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Photographer's Note

Persepolis was the ceremonial capital of the Achaemenid Empire (ca. 550-330 BCE) and is situated 70 km northeast of the modern city of Shiraz in the Fars Province, Iran. In contemporary Persian, the site is known as Takht-e Jamshid (Throne of Jamshid). The earliest remains of Persepolis date from around 515 BCE. To the ancient Persians, the city was known as Pārsa, which means "The City of Persians". Persepolis is a transliteration of the Greek Πέρσης πόλις (Persēs polis: "Persian city").

UNESCO declared Persepolis a World Heritage Site in 1979.

Archaeological evidence shows that the earliest remains of Persepolis date from around 515 BC. Andrι Godard, the French archaeologist who excavated Persepolis in the early 1930s, believed that it was Cyrus the Great (Kūrosh) who chose the site of Persepolis, but that it was Darius the Great who built the terrace and the great palaces.

The buildings at Persepolis include three general groupings: military quarters, the treasury, and the reception halls and occasional houses for the King. Noted structures include the Great Stairway, the Gate of Nations , the Apadana Palace , the Hall of a Hundred Columns, the Hall and Tachara Palace of Darius, the Palace of Xerxes, the palace of Artaxerxes III, the Imperial Treasury, the Royal Stables and the Chariot House.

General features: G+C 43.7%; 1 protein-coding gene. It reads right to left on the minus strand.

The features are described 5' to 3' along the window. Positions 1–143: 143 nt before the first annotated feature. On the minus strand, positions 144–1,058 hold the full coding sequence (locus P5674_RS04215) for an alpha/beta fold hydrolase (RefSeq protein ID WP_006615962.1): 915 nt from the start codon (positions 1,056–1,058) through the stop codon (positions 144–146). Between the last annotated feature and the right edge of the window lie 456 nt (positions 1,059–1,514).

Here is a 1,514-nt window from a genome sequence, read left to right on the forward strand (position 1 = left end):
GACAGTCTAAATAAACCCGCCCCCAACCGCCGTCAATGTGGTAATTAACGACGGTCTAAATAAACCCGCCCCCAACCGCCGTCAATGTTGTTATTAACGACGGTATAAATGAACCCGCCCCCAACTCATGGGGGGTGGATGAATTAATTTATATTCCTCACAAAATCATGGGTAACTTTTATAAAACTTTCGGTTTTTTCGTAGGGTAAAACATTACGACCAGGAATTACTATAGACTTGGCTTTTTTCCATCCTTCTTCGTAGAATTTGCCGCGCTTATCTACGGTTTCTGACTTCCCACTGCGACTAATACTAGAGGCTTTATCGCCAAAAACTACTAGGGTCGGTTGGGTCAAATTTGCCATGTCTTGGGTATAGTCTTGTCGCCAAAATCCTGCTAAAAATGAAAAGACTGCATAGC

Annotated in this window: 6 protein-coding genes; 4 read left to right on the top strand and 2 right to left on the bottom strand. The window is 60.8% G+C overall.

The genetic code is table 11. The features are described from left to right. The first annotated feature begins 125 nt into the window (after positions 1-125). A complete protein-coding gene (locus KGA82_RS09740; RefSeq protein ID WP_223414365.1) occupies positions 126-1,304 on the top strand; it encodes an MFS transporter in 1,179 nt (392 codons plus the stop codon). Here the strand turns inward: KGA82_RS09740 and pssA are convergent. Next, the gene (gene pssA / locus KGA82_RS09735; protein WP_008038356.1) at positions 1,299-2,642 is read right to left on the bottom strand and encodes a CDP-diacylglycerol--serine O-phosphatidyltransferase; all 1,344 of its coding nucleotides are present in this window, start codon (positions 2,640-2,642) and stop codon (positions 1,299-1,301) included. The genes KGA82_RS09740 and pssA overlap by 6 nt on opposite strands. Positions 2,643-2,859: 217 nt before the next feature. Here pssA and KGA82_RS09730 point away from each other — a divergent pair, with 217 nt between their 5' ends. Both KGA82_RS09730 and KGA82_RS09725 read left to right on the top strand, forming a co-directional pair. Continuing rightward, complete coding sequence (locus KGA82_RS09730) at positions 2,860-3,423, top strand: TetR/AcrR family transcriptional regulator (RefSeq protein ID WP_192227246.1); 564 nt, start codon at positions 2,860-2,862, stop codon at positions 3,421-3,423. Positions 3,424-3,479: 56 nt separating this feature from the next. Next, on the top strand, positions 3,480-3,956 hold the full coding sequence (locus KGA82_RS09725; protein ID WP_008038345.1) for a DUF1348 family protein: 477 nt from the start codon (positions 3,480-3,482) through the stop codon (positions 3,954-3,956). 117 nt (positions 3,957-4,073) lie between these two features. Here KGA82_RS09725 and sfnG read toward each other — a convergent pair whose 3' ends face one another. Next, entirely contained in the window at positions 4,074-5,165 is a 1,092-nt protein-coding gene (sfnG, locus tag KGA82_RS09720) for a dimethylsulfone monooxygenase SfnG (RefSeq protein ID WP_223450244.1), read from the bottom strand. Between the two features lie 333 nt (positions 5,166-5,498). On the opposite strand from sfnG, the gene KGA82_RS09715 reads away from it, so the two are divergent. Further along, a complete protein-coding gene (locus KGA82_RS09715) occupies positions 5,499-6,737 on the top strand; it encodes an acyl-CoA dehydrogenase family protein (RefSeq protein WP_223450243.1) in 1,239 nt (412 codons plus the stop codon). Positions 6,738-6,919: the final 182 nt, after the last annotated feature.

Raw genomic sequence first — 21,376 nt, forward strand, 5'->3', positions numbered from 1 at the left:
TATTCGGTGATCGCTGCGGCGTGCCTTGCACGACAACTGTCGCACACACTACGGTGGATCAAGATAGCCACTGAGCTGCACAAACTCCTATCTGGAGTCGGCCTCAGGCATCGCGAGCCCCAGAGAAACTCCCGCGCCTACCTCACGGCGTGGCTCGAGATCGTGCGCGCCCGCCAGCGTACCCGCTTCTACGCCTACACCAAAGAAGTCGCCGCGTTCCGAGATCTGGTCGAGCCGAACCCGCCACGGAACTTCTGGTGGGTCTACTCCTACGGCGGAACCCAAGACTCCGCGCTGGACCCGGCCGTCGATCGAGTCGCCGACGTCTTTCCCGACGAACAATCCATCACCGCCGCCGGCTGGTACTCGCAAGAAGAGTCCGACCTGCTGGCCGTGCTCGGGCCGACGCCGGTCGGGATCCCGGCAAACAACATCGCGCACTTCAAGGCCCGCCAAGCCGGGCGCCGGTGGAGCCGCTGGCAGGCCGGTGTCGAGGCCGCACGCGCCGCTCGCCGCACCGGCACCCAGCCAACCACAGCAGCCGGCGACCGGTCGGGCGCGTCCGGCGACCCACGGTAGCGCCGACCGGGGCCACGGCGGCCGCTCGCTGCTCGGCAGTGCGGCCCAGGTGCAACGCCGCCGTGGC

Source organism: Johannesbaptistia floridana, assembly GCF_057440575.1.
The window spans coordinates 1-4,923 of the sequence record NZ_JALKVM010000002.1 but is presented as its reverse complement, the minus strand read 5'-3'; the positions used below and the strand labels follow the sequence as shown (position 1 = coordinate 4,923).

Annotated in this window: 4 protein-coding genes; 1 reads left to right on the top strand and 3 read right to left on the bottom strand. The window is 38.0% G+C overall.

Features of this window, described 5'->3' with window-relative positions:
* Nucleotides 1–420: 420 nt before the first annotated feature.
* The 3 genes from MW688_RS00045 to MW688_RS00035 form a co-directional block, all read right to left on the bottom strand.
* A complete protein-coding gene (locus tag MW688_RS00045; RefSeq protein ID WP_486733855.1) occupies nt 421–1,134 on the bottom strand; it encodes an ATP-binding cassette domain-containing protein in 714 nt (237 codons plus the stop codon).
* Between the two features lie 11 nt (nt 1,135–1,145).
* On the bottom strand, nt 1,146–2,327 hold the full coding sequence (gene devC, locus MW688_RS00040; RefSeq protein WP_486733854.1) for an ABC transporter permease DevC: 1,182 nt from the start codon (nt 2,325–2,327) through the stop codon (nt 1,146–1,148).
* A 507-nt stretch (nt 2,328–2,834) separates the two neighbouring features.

The shot shows the palace of Darius.

The palace of king Darius I the Great in Persepolis was built by Darius, but only a small portion of the palace was finished under Darius' rule. It was completed after his death in 486 by his son and successor Xerxes, who called the house a Tachara, "winter palace", in Antiquity.

Twelve columns supported the roof of the central hall from which three small stairways descend. Relieves on these stairways depict servants coming up the steps carrying animals and food in covered dishes to be served at the king's tables. On the eastern and western doorjambs are relieves showing the king in formal dress leaving the palace, followed by two attendants; relieves on the northern and southern doorways depict the king in combat with monsters.


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Additional Photos by Atousa Taghavi (Atousa) Gold Star Critiquer/Gold Star Workshop Editor/Gold Note Writer [C: 1105 W: 57 N: 2111] (7131)
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